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Rescuing and Rehoming Animals in Need in New York City

Behavioral Problems

Stress and Behavioral Changes in Catsviolet

Your cat may exhibit behavioral problems for a variety of reasons, both medical and environmental. For example, if your cat is urinating outside the litterbox, this could be due to a urinary tract infection or simply to stress. Therefore, if your cat is displaying changes in sleeping, eating, behavior, or mood, health issues should be ruled out first by a veterinarian.

Common environmental causes of stress and behavior change in cats include moving to a new home, the addition or loss of a human or animal family member, loud parties, and a change in routine such as a new job that results in less quality time with your cat.

If you can’t pinpoint an environmental cause, remember that cats have distinct personalities just like us. It is normal for some cats to be more sensitive and need more love and attention than others, especially rescue cats who have likely endured hardship and abuse.

The following are some recommendations for reducing stress in your cat.

General Tips

1. The best tool is always prevention – be sure to introduce any changes in your cat’s life slowly, monitor their reaction, and provide plenty of loving care to help them feel safe.

2. Feliway plug-in releases a calming pheromone that only cats can smell. Plug these in low along the wall where cats can easily smell them. The cheapest retailer we know of is

Litterbox Issues

1. Make sure your litterbox is big enough for your cat, in a place the cat can comfortably reach, and is cleaned daily. If your litterbox has a lid, try removing it.

2. Cat Attract is a cat litter that attracts cats to use the litterbox.

3. It is very important to completely remove the urine smell from the marked area so that the cat will not urinate there again. There are a variety of products designed to remove pet odors. Nature’s Miracle has an extensive product line for this – BAA staffers love it! Check out their site here. In addition, Urine Off is an enzyme cleaner that removes urine from surfaces, and Zero Odor is another similar product. You can also purchase a blacklight to see hidden areas where your cat has marked.

Note: Do NOT use perfumed deodorizers such as Febreze – these often encourage marking where sprayed!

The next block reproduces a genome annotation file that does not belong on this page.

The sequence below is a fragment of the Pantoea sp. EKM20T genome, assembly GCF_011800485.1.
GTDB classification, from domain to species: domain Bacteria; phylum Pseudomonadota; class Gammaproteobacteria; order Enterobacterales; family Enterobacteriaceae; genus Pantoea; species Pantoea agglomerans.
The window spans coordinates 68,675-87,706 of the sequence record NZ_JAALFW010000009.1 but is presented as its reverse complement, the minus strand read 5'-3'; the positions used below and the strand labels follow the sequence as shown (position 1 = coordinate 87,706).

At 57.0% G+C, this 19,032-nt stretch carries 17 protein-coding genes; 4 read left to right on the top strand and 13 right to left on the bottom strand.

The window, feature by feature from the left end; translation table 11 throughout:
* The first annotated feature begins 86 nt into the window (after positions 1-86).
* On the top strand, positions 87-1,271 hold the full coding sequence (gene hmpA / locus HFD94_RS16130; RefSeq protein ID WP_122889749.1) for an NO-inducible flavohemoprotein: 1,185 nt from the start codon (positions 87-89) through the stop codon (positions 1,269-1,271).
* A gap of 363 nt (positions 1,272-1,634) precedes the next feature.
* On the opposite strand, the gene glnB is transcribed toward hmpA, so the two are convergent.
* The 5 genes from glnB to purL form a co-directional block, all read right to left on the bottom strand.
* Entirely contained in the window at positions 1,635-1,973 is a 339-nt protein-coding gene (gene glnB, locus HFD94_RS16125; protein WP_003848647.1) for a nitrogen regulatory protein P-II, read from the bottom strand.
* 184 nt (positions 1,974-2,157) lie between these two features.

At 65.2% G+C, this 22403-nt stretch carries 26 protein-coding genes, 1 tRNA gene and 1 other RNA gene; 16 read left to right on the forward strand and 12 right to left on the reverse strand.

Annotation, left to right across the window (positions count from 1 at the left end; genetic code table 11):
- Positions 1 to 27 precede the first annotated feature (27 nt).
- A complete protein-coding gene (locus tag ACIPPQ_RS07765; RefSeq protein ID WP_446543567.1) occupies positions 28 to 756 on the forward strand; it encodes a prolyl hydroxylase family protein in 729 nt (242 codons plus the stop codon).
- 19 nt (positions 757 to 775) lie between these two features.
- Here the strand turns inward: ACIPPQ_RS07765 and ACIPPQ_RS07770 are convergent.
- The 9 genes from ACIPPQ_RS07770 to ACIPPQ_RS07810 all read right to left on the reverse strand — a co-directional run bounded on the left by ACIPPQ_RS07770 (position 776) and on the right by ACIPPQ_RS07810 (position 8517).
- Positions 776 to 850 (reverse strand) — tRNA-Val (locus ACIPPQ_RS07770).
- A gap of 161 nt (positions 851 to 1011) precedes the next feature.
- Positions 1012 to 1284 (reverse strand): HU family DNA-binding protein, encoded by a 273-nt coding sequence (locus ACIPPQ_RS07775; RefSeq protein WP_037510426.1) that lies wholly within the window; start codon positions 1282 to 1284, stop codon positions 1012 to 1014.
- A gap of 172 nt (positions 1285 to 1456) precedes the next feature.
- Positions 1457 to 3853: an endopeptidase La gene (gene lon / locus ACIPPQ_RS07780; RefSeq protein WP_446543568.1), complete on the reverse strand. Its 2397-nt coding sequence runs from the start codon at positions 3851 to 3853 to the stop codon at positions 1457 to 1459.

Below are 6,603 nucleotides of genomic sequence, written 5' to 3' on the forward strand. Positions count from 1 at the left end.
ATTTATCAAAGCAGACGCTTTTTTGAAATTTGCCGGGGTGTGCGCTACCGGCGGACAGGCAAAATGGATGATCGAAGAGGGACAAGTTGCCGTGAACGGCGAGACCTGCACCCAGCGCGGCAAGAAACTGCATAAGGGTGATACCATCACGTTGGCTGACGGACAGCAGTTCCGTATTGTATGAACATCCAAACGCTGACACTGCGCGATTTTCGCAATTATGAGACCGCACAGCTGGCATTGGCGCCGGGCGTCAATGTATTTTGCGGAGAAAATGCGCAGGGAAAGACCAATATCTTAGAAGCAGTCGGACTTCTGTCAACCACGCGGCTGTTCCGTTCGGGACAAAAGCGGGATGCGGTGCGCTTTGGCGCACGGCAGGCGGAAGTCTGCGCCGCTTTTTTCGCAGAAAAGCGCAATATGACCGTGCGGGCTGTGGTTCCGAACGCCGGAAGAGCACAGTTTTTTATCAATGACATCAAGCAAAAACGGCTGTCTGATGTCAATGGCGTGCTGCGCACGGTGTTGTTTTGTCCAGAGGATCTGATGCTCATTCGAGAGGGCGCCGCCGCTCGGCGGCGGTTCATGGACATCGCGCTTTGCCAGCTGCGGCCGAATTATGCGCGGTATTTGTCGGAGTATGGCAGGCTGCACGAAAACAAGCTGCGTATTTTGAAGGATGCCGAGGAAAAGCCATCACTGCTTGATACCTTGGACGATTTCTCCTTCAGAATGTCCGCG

4. To get rid of the smell of cat urine in fabric, wash the fabric twice, not once, or your cat will continue to “mark” the fabric. For example, if your cat urinated on your bed, be sure to wash the sheets twice, and spray Urine Off on the mattress.

Eating Issues

1. It is common for cats from the street to have food anxiety and aggression; they are used to starving and don’t realize yet that food is going to keep coming. In addition to wet food, try leaving out a reasonable amount of dry food to instill food security in your cat. If your cat needs to lose weight, consult with your veterinarian to determine an appropriate amount of food.

2. If you have multiple cats and one is eating another’s food, the easiest solution is to simply separate them while feeding.

Declawing: What You Should Knowkatie

Some people think declawing a cat is like cutting our fingernails. This is far from the truth. Declawing traditionally involves the amputation of the last bone of each toe on a cat – the equivalent of cutting off each of our fingers at the last knuckle.

The reasons for people declawing a cat vary from discouraging unwanted scratching to preventing infections in those with immune deficiencies. However, scratching can easily be prevented by providing a cat with scratching posts, and the risk of infection from cat scratches is less than that from bites, cat litter, or fleas.

In addition, declawing can itself cause a host of behavioral problems in cats, including being less likely to use the litter box and more likely to bite. For all of these reasons, BAA strongly discourages declawing. Read the ASPCA’s statement on declawing here.

Additional Resources

Here are a couple of sites with more info on anxiety in cats, including possible causes and solutions: guide to stress in cats

ASPCA tips for litterbox issues and urine marking

Animal Humane Society guide to introducing a new/second cat to your home

HSUS article on declawing



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